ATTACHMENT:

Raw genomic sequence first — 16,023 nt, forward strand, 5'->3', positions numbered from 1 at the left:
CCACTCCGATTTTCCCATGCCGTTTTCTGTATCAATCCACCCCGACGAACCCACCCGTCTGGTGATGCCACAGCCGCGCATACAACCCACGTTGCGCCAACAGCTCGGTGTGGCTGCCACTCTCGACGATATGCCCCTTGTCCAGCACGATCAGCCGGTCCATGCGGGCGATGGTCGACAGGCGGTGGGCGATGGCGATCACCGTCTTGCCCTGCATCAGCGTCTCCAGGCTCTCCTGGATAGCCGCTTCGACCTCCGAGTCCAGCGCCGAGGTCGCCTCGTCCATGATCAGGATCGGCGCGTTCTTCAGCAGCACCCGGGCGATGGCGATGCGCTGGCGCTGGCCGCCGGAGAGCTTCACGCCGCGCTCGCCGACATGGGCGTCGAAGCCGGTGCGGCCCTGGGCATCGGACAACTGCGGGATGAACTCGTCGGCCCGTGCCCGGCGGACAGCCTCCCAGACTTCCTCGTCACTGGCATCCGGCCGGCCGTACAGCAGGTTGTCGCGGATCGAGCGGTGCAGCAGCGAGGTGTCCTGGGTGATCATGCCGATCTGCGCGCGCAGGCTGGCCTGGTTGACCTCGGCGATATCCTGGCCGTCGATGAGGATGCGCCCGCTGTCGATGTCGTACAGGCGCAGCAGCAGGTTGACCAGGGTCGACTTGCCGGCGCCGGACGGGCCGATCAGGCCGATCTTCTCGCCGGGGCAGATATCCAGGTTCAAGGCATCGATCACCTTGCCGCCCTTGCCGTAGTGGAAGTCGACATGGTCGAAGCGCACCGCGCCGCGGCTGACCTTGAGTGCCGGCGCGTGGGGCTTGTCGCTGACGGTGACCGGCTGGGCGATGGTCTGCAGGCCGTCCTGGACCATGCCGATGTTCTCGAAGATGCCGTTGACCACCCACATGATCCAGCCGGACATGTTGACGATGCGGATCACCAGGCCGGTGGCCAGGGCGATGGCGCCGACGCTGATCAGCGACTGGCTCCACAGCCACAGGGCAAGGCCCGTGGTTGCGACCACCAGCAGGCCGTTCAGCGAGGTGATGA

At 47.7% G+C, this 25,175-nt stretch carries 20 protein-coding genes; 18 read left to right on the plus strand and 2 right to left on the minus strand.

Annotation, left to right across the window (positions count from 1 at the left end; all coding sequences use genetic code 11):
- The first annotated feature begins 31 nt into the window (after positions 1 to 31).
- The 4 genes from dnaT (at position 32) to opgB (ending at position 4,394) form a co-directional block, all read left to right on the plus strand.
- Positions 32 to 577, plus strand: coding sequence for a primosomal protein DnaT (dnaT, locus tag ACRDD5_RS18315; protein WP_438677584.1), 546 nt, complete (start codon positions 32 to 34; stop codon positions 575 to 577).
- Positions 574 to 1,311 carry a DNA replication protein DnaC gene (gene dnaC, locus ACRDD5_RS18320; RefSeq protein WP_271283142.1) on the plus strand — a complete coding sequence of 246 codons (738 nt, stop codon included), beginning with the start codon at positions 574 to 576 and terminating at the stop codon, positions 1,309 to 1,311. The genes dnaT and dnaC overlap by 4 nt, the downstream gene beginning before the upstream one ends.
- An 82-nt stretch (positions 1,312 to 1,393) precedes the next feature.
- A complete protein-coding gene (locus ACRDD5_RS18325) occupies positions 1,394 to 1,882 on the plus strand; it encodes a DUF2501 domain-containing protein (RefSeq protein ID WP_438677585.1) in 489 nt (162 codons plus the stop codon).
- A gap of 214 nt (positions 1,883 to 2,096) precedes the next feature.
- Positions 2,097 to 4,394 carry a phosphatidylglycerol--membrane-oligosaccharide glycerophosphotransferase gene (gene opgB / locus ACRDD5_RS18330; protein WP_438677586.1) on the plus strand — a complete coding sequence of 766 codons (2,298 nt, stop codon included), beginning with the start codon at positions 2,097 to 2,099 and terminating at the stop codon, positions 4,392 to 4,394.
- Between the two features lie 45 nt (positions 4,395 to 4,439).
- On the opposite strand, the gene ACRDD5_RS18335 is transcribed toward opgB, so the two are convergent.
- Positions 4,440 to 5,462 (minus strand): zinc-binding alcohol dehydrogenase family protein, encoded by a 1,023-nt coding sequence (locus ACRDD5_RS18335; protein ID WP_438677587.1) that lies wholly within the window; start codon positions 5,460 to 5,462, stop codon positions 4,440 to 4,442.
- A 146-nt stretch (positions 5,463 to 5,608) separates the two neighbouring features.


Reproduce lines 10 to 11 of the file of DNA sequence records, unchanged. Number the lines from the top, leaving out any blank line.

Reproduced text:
- A complete protein-coding gene (locus ACRDD5_RS18325) occupies positions 1,394 to 1,882 on the plus strand; it encodes a DUF2501 domain-containing protein (RefSeq protein ID WP_438677585.1) in 489 nt (162 codons plus the stop codon).
- A gap of 214 nt (positions 1,883 to 2,096) precedes the next feature.